SQL has types to deal with dates, including adding and subtracting dates; however, what if you need to show a formatted result of the remaining time from now to a specified period? Luckily, math is your friend in this instance, and we can take the resulting calculations, and format a string to send back in the result set.

    WHEN DATEDIFF(ss, GETDATE(), DATEADD(DAY, 2, t.DateCreated)) > 0
        THEN RIGHT('0' + CAST(DATEDIFF(ss, GETDATE(), DATEADD(DAY, 2, t.DateCreated)) / 3600 AS VARCHAR), 2) + ':' + RIGHT('0' + CAST((DATEDIFF(ss, GETDATE(), DATEADD(DAY, 2, t.DateCreated)) / 60) % 60 AS VARCHAR), 2) + ':' + RIGHT('0' + CAST(DATEDIFF(ss, GETDATE(), DATEADD(DAY, 2, t.DateCreated)) % 60 AS VARCHAR), 2)
    ELSE '00:00:00'
END AS [TimeRemaining]  

The query uses a couple of tricks, and makes a few assumptions. First it assumes you want the time remaining in 00:00:00 format, so the end result is going to be a varchar. Second, we're checking against a 48 hour interval. Third, we don't want negative time, so if the difference of the dates is less than zero, we're just going to return 00:00:00.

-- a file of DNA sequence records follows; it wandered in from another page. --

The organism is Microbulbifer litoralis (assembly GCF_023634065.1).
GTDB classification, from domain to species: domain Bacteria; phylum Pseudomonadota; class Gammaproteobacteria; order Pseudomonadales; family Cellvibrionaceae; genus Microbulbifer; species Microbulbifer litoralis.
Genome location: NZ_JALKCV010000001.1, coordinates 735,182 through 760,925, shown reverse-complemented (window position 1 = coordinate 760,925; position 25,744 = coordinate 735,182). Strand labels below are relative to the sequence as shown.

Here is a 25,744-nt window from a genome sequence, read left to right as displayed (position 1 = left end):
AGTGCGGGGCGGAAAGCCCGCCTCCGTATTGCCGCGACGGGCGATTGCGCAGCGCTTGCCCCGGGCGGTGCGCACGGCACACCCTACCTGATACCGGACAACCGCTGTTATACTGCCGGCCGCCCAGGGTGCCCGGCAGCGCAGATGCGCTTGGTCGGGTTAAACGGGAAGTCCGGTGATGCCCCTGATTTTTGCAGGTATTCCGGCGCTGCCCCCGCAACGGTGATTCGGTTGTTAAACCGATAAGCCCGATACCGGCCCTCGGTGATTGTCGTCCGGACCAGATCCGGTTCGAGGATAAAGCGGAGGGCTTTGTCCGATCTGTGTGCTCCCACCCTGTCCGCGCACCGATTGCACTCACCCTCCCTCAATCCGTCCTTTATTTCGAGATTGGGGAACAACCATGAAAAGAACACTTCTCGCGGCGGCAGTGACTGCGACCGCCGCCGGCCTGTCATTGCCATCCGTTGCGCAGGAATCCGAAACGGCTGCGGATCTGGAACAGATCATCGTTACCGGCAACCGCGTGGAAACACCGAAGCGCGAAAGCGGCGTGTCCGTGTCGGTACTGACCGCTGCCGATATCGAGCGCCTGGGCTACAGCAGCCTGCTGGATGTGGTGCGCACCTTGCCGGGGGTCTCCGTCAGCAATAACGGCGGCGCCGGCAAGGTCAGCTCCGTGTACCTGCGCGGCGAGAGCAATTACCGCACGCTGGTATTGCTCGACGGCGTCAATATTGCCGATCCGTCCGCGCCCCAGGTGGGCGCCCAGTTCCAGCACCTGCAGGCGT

Most of this is simple math. We're taking the difference between the two dates in seconds and dividing by 3600 to get the hours, then using the modulo operator in the next two statements as a way of acquiring the remainder values after division. This provides us with clean time parts. We cast each of those time parts as a varchar, and then pad them with zeroes to maintain the format that we want.

(Photo by Cate Storymoon)